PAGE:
What We Learned in December 2017: The Digital Marketing Month in a Minute

Happy New Year! The decorations are tucked away for another year and we’re all settling back into work, getting ready for the busy year ahead. The end of 2017 didn’t slow down on the digital news front, so let's take a look at what happened across the web while we were busy preparing for the holidays.

Google increases meta description length

Early in December Google gave us more characters in the SERPs by increasing the potential number of characters visible for meta descriptions. Moz saw a spike in average description length and as such have increased their recommended meta description length to 300 characters. Rand discussed what this means for SEOs in Whiteboard Friday.

Read the full story (Moz)

Google launches new rich results and rich results testing tool

On top of the structured data testing tool, Google has now given us a way to test for rich results. “Rich results” are the combination of what Google was previously calling rich snippets, rich cards, and enriched results. The new tool allows webmasters to see structured data types that are eligible to appear as rich results. While the new tool doesn’t appear to allow you to copy and paste your own HTML (like the structured data testing tool), it does come with the benefit that it’ll load Javascript resources so you can see rich results that come from structured data loaded by Javascript.

Read the full story (Google)

Algorithm update targeting sites with no structured data and doorway pages

Mid-December saw a number of webmasters seeing significant movement in rankings. Later in the month, Google confirmed that it had made updates to their algorithm as part of “regular and routine efforts to improve relevancy”. While this doesn’t seem out of the norm (Google makes hundreds of changes each year), reports from SEMRush reported that the main changes being seen were to mobile SERPs, sites with no schema and sites that relied on doorway pages.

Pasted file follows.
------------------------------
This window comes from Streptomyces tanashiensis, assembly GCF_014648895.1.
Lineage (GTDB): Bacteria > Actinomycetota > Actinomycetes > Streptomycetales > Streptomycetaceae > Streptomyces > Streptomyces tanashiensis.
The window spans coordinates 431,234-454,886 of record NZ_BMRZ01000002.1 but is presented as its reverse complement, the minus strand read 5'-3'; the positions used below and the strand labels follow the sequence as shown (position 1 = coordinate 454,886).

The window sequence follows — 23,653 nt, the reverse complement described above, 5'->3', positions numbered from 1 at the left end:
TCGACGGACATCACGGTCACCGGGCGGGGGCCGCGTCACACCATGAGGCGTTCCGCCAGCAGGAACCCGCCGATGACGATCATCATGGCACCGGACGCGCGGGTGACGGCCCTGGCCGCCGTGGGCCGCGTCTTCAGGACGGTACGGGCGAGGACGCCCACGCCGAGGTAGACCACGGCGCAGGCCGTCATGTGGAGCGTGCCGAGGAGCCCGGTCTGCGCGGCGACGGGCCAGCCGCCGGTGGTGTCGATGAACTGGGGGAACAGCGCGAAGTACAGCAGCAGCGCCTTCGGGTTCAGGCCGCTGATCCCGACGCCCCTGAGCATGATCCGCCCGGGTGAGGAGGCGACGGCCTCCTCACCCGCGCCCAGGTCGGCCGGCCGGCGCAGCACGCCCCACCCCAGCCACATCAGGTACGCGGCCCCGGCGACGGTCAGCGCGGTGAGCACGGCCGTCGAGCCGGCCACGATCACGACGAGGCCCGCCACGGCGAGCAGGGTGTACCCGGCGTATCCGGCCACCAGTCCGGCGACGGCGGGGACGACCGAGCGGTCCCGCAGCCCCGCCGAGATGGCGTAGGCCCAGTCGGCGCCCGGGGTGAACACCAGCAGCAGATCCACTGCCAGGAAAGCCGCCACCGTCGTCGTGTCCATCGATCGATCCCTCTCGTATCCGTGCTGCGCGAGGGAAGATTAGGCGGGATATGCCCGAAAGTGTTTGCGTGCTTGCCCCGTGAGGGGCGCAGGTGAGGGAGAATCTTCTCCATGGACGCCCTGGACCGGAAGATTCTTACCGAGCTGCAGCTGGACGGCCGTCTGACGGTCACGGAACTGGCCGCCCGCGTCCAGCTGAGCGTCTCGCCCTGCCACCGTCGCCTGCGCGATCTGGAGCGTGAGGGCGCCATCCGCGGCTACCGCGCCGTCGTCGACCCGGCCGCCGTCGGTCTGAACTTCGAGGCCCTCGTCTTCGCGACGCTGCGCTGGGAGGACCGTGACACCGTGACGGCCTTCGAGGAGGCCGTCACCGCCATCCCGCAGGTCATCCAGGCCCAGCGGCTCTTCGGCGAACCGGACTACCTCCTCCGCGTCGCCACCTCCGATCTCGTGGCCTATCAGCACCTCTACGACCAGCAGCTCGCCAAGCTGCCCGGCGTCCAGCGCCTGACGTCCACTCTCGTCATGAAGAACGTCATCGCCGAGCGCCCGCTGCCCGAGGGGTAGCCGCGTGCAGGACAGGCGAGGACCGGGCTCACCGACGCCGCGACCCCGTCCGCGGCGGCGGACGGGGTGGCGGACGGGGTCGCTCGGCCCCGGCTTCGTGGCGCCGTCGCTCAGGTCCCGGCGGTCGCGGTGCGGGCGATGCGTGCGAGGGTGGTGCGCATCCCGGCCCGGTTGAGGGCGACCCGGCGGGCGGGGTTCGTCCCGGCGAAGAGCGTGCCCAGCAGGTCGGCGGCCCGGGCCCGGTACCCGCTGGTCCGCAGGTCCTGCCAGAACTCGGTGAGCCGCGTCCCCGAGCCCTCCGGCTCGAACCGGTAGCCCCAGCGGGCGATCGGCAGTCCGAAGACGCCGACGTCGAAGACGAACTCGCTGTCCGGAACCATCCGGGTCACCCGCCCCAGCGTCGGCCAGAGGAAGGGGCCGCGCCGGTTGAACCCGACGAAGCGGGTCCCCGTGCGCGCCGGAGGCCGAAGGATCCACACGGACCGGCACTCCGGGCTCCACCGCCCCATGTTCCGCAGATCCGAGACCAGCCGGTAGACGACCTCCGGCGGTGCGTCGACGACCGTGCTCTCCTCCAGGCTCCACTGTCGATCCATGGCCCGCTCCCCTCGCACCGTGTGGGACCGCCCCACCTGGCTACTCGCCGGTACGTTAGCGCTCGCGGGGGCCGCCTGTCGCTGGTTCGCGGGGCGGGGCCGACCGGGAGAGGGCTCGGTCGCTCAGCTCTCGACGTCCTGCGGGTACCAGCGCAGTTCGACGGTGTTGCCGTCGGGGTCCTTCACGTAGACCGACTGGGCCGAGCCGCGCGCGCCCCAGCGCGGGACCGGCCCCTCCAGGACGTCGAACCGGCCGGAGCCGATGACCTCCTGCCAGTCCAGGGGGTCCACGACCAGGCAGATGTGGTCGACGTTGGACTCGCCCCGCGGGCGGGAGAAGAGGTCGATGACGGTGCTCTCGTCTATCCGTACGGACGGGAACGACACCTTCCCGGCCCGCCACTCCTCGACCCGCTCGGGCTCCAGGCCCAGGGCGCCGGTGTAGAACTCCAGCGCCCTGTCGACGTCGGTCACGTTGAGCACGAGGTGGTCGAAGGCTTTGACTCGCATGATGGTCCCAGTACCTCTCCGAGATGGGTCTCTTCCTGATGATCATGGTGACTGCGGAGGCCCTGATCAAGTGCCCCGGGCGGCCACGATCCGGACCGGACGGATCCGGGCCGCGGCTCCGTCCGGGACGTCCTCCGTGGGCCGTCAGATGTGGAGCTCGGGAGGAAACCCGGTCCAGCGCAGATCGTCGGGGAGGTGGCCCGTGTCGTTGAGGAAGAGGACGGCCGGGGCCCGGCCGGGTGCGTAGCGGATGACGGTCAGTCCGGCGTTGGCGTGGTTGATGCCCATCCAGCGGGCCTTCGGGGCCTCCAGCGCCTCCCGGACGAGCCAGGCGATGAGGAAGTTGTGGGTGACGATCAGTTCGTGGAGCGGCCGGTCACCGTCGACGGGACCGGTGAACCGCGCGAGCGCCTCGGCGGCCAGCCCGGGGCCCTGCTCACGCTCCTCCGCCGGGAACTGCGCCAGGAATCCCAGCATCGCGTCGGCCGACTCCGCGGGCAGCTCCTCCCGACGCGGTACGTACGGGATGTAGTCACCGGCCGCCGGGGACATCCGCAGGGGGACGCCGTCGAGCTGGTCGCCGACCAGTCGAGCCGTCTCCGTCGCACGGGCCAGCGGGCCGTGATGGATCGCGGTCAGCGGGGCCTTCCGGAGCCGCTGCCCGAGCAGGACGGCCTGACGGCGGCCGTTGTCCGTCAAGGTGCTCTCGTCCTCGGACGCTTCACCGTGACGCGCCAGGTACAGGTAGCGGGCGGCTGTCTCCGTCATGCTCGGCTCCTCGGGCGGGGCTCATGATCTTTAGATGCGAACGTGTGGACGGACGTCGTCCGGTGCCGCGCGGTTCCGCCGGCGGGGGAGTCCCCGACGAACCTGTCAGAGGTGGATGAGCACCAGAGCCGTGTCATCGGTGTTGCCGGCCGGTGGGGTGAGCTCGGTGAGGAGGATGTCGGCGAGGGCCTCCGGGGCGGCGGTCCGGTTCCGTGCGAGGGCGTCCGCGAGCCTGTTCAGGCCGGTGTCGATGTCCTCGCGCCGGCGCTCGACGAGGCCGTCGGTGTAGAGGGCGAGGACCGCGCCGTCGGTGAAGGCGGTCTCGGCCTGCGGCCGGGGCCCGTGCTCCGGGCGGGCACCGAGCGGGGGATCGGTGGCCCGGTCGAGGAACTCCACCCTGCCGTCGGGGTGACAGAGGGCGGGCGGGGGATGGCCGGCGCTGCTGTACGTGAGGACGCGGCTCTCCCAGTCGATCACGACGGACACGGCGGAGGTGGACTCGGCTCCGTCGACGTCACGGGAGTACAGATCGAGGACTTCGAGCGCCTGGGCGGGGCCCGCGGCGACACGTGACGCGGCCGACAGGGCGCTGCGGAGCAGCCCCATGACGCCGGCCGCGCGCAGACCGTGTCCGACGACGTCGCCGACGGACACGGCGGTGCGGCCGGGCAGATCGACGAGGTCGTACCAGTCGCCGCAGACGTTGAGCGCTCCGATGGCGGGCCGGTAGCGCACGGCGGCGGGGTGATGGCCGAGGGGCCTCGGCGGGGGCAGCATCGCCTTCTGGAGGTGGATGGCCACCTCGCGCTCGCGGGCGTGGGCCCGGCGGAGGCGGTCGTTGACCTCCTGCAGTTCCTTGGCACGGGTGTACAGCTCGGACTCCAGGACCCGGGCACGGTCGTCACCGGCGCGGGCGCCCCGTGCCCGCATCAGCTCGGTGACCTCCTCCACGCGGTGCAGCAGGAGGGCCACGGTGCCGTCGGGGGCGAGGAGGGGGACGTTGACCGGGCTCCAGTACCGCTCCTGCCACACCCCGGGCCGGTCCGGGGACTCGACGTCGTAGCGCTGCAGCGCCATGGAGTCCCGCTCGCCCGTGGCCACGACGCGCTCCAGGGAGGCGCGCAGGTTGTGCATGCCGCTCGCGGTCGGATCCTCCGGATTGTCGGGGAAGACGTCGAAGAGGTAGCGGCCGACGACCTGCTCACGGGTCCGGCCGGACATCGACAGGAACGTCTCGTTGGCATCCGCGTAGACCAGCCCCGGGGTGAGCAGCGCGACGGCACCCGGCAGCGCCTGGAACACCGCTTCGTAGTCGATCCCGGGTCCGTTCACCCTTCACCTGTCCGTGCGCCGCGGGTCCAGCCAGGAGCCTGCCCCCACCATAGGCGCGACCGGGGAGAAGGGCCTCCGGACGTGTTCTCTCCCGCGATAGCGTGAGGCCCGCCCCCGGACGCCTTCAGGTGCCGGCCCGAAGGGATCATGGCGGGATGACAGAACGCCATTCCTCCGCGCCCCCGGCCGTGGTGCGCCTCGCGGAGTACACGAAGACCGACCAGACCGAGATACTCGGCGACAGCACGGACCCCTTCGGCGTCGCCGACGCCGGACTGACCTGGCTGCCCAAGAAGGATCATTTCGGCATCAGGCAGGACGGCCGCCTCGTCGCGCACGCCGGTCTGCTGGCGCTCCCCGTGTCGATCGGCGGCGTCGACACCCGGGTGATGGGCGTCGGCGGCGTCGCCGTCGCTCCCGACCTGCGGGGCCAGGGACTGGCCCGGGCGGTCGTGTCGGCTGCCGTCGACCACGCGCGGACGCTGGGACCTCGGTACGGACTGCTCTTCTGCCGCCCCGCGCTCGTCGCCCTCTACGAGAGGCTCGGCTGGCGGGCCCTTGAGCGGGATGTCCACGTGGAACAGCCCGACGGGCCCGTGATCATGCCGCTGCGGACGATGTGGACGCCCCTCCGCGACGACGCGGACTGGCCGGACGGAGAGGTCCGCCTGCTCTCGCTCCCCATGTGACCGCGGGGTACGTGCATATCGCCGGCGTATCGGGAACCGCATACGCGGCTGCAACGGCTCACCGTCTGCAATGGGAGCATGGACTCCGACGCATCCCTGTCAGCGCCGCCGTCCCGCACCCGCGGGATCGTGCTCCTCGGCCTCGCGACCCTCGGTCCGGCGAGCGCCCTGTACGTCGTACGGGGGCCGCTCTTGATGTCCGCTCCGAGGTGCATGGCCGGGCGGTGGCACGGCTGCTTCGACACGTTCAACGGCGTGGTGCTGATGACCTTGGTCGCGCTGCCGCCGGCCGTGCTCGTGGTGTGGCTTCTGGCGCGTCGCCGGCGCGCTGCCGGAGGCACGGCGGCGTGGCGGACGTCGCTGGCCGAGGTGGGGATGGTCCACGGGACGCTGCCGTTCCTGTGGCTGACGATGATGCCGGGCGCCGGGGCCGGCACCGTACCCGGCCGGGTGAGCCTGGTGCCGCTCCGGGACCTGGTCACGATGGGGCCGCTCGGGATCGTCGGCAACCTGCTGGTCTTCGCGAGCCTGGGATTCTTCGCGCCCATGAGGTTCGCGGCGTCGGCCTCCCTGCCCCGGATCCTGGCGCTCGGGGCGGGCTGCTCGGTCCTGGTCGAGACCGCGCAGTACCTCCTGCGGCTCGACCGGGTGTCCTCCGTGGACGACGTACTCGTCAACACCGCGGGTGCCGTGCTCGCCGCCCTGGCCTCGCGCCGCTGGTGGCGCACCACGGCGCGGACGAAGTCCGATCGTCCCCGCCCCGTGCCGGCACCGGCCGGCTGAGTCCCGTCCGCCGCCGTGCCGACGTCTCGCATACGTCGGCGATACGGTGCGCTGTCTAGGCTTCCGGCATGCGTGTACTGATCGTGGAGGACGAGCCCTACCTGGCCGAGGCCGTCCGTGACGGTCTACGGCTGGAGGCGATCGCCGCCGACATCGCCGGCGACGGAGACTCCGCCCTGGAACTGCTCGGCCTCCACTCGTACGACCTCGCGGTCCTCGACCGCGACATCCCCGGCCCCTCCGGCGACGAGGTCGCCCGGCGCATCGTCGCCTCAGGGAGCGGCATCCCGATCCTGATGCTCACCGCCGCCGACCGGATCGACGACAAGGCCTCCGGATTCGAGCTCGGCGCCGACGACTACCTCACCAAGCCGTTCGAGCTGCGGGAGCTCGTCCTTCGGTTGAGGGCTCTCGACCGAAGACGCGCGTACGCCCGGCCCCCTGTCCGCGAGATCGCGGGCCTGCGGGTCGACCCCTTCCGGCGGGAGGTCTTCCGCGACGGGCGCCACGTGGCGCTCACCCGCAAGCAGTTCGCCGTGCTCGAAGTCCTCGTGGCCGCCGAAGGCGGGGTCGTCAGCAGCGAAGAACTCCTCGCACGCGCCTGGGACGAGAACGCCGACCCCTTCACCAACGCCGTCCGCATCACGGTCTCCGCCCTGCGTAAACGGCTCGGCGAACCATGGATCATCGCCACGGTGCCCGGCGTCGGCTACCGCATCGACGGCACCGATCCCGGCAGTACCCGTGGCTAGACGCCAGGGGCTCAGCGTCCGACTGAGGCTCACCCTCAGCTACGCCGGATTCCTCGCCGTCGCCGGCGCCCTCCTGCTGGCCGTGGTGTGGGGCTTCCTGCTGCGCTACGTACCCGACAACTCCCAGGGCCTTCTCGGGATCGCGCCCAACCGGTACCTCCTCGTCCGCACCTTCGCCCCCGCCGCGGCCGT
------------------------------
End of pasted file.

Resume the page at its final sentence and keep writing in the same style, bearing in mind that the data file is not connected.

Read the full story (Search Engine Land)

Apple throttling iPhones

December wasn’t a great month for Apple. First of all, they had to deal with a number of pretty bad software bugs (a root bug on OS X, a crashing bug and a keyboard bug on iPhone), only for it to then be confirmed that Apple had been intentionally slowing down iPhones as they get older. Apple stated that the slowing down was to prevent devices from “unexpectedly shutting down” and “to protect its electric components”.

Read the full story (Wired)

Google Ad Grant policy changes

As of 1st January 2018, Google Ad Grants will now require accounts to achieve a minimum click-through rate of 5%. Accounts that fail to hit this CTR for 2 months in a row risk having their accounts suspended. However, Google has also stated that this 5% target is already lower than the current program average. This is one of a number of changes the Ad Grants program, which provides grants of up to $10,000 per month for non-profits, has seen as we move into 2018.

Read the full article (Search Engine Land)

YouTube has huge content moderation problems - especially with YouTube for kids